About BSI

About BSI

The Bone Scan Index

  • represents the percentage of total skeletal mass taken up by the tumors [1]
  • is a valuable metric for estimating metastatic burden in patients with advanced prostate cancer [1]
  • is a reproducible, quantitative expression of tumor burden seen on bone [2]
  • is suggested as a tool in advanced prostate cancer; for prostate cancer patients entering treatment protocols for the extent of the tumor involvement of bone; and for the development of a or  biomarker in prostate cancer


  • Whole-body bone scintigraphy is the most widely available and least expensive technique for the detection of bone metastases in patients with prostate cancer
  • There is no standard established for evaluating and interpreting whole-body bone scintigraphy

Estimating BSI

  • The estimation of BSI is based on the known proportional weights of each of the 158 bones that were derived from the reference man, a standardized skeleton in which autopsy-based individual bone weights were reported for the average adult [3]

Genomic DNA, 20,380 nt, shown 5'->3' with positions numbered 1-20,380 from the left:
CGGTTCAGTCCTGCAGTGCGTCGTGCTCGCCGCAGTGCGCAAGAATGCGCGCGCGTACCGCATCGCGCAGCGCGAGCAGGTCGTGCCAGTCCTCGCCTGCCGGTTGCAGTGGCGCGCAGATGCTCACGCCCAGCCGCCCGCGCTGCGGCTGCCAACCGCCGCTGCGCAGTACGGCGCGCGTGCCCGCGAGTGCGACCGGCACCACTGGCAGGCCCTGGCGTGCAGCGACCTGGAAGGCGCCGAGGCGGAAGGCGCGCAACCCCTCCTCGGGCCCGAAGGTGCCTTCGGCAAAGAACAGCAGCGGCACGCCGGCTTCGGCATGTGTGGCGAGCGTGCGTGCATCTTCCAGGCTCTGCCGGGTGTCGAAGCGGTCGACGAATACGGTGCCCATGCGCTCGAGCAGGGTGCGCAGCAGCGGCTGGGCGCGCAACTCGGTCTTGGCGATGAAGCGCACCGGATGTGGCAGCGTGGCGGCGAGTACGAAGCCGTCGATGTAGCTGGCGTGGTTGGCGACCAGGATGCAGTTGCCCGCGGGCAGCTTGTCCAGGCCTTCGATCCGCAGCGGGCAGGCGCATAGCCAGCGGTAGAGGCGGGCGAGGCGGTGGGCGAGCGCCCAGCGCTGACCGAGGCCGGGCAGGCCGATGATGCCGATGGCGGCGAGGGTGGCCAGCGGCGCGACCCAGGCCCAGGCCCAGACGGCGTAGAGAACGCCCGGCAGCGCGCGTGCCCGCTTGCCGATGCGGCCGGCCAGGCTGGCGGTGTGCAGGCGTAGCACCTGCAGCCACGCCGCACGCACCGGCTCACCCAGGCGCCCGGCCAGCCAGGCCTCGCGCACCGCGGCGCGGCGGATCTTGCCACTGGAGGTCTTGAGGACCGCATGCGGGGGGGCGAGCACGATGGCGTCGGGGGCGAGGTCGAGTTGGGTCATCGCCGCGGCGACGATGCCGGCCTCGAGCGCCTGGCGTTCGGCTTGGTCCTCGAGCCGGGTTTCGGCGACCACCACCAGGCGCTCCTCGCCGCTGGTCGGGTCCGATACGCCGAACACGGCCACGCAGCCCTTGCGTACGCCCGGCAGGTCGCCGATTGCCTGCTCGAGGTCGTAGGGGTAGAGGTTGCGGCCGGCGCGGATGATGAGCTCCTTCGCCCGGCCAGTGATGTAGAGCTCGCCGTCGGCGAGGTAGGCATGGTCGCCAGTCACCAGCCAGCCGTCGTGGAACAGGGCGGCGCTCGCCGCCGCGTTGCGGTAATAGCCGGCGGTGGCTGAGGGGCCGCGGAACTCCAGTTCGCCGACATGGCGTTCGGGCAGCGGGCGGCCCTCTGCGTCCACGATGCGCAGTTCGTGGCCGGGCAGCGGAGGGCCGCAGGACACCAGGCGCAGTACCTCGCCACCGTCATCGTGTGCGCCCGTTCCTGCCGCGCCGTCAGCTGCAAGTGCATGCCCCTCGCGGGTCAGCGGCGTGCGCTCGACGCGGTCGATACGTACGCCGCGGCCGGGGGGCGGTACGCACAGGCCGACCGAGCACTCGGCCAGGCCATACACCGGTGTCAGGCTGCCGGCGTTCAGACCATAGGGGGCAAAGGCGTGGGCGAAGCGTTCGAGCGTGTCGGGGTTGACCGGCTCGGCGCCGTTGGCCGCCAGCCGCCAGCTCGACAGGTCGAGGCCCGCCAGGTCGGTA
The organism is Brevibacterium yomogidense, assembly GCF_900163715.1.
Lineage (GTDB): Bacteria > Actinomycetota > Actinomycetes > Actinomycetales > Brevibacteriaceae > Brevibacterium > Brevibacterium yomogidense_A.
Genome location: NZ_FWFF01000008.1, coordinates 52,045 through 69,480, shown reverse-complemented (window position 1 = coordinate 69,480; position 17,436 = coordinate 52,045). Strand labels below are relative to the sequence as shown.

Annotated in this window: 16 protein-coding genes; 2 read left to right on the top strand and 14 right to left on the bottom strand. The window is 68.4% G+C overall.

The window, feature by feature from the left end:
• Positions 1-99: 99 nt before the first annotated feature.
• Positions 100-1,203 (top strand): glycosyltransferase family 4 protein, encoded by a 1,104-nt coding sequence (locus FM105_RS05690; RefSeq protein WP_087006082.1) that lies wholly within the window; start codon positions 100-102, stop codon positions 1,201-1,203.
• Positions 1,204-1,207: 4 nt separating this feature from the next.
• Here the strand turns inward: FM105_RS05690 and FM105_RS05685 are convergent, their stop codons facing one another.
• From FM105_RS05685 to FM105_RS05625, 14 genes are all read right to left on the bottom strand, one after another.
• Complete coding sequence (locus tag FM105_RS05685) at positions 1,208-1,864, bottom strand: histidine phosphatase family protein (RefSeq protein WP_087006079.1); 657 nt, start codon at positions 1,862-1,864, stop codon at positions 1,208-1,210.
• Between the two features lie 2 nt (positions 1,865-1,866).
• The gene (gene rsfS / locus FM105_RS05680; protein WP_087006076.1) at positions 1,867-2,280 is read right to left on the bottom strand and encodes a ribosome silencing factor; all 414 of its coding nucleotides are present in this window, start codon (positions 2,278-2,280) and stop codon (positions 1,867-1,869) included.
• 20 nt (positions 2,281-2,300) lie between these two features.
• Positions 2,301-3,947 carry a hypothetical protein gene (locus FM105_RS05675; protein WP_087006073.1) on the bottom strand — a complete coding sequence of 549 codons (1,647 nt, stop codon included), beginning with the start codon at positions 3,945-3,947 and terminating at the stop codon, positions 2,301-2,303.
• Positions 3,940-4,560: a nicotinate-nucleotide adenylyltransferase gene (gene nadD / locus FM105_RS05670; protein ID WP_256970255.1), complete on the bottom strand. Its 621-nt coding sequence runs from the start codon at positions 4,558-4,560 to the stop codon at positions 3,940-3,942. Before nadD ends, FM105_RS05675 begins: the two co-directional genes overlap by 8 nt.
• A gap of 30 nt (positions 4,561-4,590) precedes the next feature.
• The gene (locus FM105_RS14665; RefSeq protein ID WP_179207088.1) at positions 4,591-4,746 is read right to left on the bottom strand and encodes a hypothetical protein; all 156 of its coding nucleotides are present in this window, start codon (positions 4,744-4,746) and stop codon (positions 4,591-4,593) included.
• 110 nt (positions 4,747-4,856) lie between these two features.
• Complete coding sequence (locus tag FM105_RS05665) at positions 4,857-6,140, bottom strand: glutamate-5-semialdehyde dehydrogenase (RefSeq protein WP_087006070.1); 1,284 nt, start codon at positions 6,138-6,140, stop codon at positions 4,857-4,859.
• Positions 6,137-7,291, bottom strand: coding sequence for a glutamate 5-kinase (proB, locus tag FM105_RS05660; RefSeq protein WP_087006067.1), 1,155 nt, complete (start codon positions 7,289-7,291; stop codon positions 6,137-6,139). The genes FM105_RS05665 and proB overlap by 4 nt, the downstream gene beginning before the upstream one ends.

• BSI is calculated by summing the fractional contribution of each bone expressed as a percentage of the entire skeleton (see Figure 1) [4]
  • A BSI value of 1.0 indicates the tumor(s) to be present in 1% of the entire skeleton (arms and legs included) 
  • Automated quantification of BSI based on the original method developed by Memorial Sloan-Kettering Cancer Center, New York, USA, is available.

Figure 1 - Schematic picture of the method used to estimate BSI

Ulmert D, Kaboteh R, Fox JJ, et al. A novel automated platform for quantifying the extent of skeletal tumor involvement in prostate cancer patients using the Bone Scan Index. Eur Urol 2012 Jan; 78-84. doi: 10.1016/j.eururo.2012.01.037


Dennis ER, Jia X, Mezheritskiy IS, et al. Bone Scan Index: A quantitative treatment response biomarker for castration-resistant metastatic prostate cancer. J Clin Oncol 2012; 30(5): 519-524. doi: 10.1200/JCO.2011.36.5791


Sabbatini P, Larson SM, Kremer A, et al. Prognostic significance of extent of disease in bone in patients with androgen-independent prostate cancer. J Clin Oncol 1999; 17: 948-957


Erdi YE, Humm JL, Imbriaco M, Yeung H, Larson SM. Quantitative bone metastases analysis based on image segmentation. J Nucl Med 1997; 38(9): 1401-1406